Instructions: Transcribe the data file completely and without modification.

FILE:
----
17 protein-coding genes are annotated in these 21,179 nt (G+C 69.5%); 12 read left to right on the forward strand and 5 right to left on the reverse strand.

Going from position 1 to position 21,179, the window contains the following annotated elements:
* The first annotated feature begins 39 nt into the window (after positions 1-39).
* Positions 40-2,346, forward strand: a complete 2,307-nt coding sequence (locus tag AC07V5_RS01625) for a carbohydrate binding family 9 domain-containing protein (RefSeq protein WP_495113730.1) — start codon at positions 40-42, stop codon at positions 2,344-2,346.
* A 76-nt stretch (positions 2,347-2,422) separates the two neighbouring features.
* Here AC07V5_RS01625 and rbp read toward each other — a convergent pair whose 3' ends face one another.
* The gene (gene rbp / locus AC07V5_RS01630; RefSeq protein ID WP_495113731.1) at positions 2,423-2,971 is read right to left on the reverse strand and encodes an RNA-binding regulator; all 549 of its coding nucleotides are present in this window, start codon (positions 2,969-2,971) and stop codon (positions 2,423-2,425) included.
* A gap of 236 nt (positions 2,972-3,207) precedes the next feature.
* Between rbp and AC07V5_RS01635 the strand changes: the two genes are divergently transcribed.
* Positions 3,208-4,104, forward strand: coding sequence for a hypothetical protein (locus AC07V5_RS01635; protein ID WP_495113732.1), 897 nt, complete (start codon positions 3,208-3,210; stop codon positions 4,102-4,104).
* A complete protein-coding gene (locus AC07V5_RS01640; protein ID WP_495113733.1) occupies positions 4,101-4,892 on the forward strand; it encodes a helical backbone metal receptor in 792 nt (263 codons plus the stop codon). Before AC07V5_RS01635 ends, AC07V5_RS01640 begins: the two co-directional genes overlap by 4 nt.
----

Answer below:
17 protein-coding genes are annotated in these 21,179 nt (G+C 69.5%); 12 read left to right on the forward strand and 5 right to left on the reverse strand.

Going from position 1 to position 21,179, the window contains the following annotated elements:
* The first annotated feature begins 39 nt into the window (after positions 1-39).
* Positions 40-2,346, forward strand: a complete 2,307-nt coding sequence (locus tag AC07V5_RS01625) for a carbohydrate binding family 9 domain-containing protein (RefSeq protein WP_495113730.1) — start codon at positions 40-42, stop codon at positions 2,344-2,346.
* A 76-nt stretch (positions 2,347-2,422) separates the two neighbouring features.
* Here AC07V5_RS01625 and rbp read toward each other — a convergent pair whose 3' ends face one another.
* The gene (gene rbp / locus AC07V5_RS01630; RefSeq protein ID WP_495113731.1) at positions 2,423-2,971 is read right to left on the reverse strand and encodes an RNA-binding regulator; all 549 of its coding nucleotides are present in this window, start codon (positions 2,969-2,971) and stop codon (positions 2,423-2,425) included.
* A gap of 236 nt (positions 2,972-3,207) precedes the next feature.
* Between rbp and AC07V5_RS01635 the strand changes: the two genes are divergently transcribed.
* Positions 3,208-4,104, forward strand: coding sequence for a hypothetical protein (locus AC07V5_RS01635; protein ID WP_495113732.1), 897 nt, complete (start codon positions 3,208-3,210; stop codon positions 4,102-4,104).
* A complete protein-coding gene (locus AC07V5_RS01640; protein ID WP_495113733.1) occupies positions 4,101-4,892 on the forward strand; it encodes a helical backbone metal receptor in 792 nt (263 codons plus the stop codon). Before AC07V5_RS01635 ends, AC07V5_RS01640 begins: the two co-directional genes overlap by 4 nt.